At the allotment I take regular breaks - you can't plant stuff and drink tea at the same time - it is not like a computer. In that time it is an opportunity to chart progress, take a mini review, see if there is something I can do to make it easier.

With the allotment I invested the time in the first year in getting the infrastructure in place, literally laying the foundations, building it on solid ground - and well nurtured, so that this next year there is far less work. The beauty of a No Dig allotment is you lay down the beds - cardboard, compost around 10 cm then you plant, tend and harvest. There is little maintenance needed as the foundation work is in harmony with the land's natural resources, rhythms and ways of being. This coming year I will just be mulching - around 3cm, no cardboarding, just building on the work of last year. Also with No Dig there is less weeding and watering than there is with digging. Digging seems to be fighting nature, where you have to work harder and keep working the same amount each year. With No Dig there is less and the more perennial growing I do then the less I will need to be sowing, pricking out, planting out but just reaping bigger and better harvests. There will still be work (enjoyable work to do) but there will be more time for play. There will be other infrastructure developments to do but actually there will be more opportunities for small income generation in selling plants and produce to friends, more time to think new thoughts, more time to just enjoy and take on other projects. But this is from a place of less work and more food security.

There is also telling people about what I am doing, and in doing that I have built a tribe of supportive people who have wanted to help, who have been inspired to do the same, to be encouraged by my enthusiasm far wider than I know. Even though I had done a few years of thorough research I remained humble with my feet on the ground and open to other ideas and ways of doing things but remaining guided by my compass - my dream - which evolved as I continued learning as it will continue to evolve as I learn what I don’t know, or haven’t even heard of yet.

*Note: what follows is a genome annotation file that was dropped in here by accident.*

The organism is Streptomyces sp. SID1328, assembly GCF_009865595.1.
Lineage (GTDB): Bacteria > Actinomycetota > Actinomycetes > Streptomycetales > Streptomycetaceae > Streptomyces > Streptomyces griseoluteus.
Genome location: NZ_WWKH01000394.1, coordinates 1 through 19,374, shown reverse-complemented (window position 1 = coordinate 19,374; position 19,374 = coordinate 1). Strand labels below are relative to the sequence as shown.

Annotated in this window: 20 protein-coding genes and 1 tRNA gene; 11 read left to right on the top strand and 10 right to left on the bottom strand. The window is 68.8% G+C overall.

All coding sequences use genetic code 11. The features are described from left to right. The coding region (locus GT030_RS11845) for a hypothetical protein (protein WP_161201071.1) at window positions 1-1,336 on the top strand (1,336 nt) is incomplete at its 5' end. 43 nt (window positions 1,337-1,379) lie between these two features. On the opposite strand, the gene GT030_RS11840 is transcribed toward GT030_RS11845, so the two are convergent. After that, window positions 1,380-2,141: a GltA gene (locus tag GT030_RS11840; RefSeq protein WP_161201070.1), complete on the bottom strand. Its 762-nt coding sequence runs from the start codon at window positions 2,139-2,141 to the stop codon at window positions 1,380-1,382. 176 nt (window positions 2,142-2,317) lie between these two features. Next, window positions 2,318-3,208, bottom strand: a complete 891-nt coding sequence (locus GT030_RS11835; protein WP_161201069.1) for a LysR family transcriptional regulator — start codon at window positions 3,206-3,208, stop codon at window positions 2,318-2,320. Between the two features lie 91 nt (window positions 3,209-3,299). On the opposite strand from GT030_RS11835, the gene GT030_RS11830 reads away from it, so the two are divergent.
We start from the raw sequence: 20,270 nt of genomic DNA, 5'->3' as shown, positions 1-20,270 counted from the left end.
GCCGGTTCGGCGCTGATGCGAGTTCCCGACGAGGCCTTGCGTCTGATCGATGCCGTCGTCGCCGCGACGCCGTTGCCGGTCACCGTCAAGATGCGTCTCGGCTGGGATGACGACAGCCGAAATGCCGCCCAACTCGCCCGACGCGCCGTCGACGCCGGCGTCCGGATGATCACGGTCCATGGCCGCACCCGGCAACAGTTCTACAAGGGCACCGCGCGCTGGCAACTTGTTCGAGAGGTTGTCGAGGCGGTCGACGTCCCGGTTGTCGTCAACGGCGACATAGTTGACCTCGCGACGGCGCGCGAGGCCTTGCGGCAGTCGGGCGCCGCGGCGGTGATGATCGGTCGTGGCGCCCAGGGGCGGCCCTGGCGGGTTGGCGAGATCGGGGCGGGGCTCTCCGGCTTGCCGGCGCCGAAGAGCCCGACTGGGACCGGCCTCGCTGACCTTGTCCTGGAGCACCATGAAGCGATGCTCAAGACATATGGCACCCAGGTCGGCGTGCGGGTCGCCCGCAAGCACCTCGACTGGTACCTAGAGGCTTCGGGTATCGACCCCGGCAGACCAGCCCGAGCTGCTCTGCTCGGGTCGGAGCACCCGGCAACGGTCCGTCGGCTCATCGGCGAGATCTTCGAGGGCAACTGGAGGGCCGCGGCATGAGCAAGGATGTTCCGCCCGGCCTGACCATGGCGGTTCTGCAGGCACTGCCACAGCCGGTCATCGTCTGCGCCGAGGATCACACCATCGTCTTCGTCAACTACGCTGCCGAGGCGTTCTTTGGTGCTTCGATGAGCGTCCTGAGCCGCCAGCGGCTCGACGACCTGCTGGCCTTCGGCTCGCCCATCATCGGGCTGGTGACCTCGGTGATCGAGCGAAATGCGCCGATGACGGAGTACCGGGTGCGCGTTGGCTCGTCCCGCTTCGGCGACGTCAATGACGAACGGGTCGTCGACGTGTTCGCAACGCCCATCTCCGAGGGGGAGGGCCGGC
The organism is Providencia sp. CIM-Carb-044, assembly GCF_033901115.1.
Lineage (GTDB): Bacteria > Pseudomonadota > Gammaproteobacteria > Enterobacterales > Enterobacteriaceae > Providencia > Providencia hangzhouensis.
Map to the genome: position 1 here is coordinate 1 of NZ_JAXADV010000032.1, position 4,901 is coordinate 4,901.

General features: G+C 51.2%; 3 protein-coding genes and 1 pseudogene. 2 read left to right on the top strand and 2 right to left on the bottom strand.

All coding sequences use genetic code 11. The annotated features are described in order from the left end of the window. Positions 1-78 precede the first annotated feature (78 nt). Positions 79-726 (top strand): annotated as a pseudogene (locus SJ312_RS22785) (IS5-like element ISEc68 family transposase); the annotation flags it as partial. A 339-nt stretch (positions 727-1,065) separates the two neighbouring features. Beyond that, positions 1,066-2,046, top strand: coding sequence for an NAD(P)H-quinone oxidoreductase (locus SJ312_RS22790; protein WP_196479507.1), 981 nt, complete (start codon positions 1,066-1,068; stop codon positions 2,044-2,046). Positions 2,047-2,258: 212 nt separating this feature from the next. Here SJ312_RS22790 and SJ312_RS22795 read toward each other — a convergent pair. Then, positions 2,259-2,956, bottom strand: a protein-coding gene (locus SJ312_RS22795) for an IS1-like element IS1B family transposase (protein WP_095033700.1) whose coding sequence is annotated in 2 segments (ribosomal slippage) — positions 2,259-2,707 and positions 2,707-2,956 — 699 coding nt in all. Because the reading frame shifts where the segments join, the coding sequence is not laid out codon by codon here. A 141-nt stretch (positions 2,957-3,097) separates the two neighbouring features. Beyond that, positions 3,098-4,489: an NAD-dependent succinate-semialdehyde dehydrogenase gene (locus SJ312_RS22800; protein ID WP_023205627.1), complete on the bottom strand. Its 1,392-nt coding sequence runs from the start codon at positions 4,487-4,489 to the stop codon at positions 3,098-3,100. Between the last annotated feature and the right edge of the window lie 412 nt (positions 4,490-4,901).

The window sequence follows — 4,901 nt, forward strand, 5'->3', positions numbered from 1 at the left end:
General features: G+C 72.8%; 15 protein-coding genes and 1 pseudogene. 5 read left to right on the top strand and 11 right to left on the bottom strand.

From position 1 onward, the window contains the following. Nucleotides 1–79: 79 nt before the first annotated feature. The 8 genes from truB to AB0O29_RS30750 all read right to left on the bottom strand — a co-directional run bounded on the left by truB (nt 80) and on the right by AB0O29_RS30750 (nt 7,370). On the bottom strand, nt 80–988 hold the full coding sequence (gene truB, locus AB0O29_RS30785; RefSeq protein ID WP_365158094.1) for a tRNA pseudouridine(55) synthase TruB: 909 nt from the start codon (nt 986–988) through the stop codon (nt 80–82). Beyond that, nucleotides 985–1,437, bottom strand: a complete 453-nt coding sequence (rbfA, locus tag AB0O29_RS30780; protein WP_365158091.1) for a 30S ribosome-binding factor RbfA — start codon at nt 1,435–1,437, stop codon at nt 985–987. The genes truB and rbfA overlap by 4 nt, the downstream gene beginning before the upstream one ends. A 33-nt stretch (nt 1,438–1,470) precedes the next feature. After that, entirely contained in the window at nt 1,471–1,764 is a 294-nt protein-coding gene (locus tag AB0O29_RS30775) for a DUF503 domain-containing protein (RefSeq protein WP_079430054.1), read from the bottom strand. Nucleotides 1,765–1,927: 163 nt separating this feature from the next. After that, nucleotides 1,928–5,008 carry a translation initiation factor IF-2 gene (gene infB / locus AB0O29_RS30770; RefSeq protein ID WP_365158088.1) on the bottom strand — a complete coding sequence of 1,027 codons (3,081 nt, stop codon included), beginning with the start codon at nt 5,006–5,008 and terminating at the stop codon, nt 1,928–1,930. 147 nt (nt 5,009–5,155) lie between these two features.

Now those are lessons I would like to take into the rest of my life.

I think it starts with a dream. Followed by guiding principles. It is then doing something little and often each day. It is regular reviews at the end and the beginning of the day. It is working in flow and mindfulness. It is being calm, kind and courteous, it is about having structure and flexibility when plans need to change. It is about having inner knowing and a passion for what it is, and knowing when the job done is a good one.

The allotment came from a necessity and an interest. I had helped someone else on their garden but I wanted one of my own where I could do No Dig properly and to my standards, it came from concern about income and food quality so we could be more self-sufficient in fresh organic vegetables. It is something I will be able to make some seed replenishing money from so my hobby pays for itself. There is tribe building, people being engaged and inspired by enthusiasm, wanting to learn from, try it themselves and ask my advice on and be involved in supporting me on my way. And I am very grateful.

Wow - using one thing to reflect on another really does work.


Single post: Blog_Single_Post_Widget
bottom of page